Sport fishermen know that when it comes to landing a trophy fish, all anyone wants to talk about is the blue marlin.

It’s no wonder, as blue marlin are beautiful, majestic, and powerful fish, sometimes growing to over 1,000 pounds. However, another fish deserves a seat at the table—tuna. Tuna is a natural-born predator that has all the speed and power a trophy fish should display.

men on fishing boat in sea catching fish
Taken by E. Sidaraviciute via unsplash.com. [Public Domain].

If you’re ready to take on these incredible beasts, check out our favorite spots for the best tuna fishing in the world:

1. Chiriqui, Panama

The Pacific coast of Panama is home to several sport fish species that anglers from all over the world hope to hook. Specifically, the yellowfin tuna found in this area, from a pound-to-pound standpoint, are the hardest fish in the ocean to catch.

Built for speed and power, tuna is a gifted predator and will not let you boat them without a fight. Averaging 300 to 400 pounds, finding a monster in the warm waters won’t be hard; the hard part will be reeling the beast in.

2. Outer Banks, North Carolina, United States

You won’t find massive 400-pound trophies off the North Carolina coast in the United States. What you will find is a nonstop school of yellowfin tuna, each averaging 50 to 80 pounds, that will put up a fight. Additionally, in the wintertime, fishermen find giant bluefin tuna in the shallow waters close to the shore.

This location helps anglers narrow down the search—they can avoid the deep, wide-open ocean, which ultimately makes the tuna easier to catch.

3. Canary Islands, Spain

A vacation hotspot just off the coast of Morocco, the Canary Islands of Spain is a volcanic archipelago. It is home to monstrous bigeye, bluefin, and albacore tuna. These fish start coming to the area as early as March, but the season isn’t at its peak until April and May.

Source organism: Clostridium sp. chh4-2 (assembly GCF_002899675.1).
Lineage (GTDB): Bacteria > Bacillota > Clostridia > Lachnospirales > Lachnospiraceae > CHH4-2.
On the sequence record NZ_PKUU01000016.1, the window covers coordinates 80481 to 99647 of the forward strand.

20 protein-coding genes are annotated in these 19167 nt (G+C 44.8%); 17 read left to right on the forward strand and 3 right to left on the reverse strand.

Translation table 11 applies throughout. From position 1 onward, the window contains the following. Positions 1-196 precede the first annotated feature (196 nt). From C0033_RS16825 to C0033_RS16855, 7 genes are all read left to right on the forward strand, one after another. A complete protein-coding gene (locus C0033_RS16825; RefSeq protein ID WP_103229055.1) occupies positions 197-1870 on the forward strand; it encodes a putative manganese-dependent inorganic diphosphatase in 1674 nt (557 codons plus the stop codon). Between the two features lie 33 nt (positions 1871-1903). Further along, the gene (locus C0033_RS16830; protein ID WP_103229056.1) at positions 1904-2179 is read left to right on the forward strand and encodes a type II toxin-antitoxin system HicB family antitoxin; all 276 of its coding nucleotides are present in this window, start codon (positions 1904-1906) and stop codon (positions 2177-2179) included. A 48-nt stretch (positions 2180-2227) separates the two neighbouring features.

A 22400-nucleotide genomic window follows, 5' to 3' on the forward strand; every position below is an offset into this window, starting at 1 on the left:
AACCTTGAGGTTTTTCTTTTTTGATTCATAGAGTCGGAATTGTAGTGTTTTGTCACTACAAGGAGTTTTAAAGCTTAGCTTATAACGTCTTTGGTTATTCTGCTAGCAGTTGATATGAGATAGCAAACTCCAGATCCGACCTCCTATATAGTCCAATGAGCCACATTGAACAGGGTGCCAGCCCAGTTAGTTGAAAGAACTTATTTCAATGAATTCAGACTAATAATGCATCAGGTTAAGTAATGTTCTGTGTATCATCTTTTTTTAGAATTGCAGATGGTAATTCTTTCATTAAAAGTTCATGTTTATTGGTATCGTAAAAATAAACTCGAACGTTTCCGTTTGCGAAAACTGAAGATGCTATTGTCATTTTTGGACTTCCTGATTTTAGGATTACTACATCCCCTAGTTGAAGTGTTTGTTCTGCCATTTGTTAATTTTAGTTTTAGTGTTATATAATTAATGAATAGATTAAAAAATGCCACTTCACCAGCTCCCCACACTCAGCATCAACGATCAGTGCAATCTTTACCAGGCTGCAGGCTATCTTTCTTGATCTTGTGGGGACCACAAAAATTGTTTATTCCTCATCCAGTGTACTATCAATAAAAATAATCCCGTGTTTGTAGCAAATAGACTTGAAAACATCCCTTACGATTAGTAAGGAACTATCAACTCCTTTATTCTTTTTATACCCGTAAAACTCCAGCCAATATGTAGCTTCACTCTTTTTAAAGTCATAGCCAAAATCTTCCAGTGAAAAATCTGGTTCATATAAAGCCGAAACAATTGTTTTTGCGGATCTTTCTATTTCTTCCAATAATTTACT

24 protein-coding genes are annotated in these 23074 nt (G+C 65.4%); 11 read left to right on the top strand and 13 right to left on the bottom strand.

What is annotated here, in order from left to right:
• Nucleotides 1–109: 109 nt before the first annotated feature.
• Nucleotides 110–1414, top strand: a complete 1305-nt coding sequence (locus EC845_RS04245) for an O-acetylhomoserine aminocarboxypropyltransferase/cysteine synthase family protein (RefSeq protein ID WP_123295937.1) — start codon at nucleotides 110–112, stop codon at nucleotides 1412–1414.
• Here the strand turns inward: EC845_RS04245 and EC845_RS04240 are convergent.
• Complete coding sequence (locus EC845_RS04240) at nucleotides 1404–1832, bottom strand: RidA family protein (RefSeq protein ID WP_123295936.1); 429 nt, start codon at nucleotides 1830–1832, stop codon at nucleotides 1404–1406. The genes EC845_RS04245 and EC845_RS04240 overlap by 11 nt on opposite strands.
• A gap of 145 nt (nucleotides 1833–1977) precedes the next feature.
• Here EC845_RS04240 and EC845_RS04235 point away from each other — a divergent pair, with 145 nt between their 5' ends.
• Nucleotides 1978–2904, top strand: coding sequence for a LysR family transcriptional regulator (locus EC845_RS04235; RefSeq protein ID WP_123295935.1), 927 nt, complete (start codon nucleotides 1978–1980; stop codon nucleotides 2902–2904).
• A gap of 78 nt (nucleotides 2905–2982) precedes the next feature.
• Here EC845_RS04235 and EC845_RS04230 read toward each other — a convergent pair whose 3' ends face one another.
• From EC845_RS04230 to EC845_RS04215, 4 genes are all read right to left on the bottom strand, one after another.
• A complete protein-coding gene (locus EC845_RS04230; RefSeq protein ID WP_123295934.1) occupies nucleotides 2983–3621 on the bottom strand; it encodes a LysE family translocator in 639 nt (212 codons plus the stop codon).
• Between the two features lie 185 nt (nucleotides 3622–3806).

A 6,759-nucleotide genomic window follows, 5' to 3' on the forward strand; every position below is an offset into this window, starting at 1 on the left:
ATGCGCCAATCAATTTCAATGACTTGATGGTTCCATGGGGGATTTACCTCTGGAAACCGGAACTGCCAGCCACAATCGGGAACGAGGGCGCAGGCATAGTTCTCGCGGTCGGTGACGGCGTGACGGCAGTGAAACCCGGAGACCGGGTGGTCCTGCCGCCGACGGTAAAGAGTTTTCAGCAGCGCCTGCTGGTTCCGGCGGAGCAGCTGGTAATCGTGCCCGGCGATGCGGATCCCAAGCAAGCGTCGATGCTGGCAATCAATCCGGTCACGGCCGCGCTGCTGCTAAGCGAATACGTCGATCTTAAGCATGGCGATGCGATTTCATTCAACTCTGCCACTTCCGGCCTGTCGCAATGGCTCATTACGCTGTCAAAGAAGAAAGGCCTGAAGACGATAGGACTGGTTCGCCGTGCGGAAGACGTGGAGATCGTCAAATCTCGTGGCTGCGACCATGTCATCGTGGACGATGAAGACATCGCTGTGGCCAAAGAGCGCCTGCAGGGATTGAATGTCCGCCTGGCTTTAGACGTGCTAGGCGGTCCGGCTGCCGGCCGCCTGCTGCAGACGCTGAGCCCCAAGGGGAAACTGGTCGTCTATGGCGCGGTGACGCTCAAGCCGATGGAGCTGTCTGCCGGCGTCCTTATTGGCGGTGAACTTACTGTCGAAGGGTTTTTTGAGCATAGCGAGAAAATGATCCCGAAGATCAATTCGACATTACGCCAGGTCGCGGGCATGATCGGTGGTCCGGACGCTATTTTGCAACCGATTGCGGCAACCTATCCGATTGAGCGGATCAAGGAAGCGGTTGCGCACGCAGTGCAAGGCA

The bluefin and albacore are the first tuna to show up, following massive bait balls as they move through the Atlantic. Some fishermen have been able to land yellowfin in this region, but they’re decidedly more difficult to catch.

4. Puerto Vallarta, Mexico

Casas de las Brisas, Puerto Vallarta, Mexico
Puerto Vallarta, Mexico, at night. Taken by C. McQueen via unsplash.com. [Public Domain].

Puerto Vallarta in Mexico isn’t just a favorite spot for spring breakers, but sport fishermen as well. The Gulf of Mexico has plenty of big fish patrolling the deeps—mainly, giant schools of yellowfin tuna.

The current world record for yellowfin tuna caught in this area was set in 2019, coming in at 450 pounds. Tuna season runs from May to February, so there is plenty of time to find a massive yellowfin and reel it in.

5. Nova Scotia, Canada

If you are looking for a true challenge—a real fight—then travel to Nova Scotia in Canada for an attempt to hook a bluefin tuna.

Built like a torpedo with retractable fins, the bluefin is a northern Atlantic apex predator. The bluefin is the largest species of tuna, weighing in routinely at 1,000 pounds. They migrate to all oceans and can dive down to 3,000 feet, making them elusive creatures at times. With a lifespan of up to 40 years, bluefin tuna have plenty of time to grow into giants.

And, to finish things off, check out our ultimate guide of over 100 facts about Canada.

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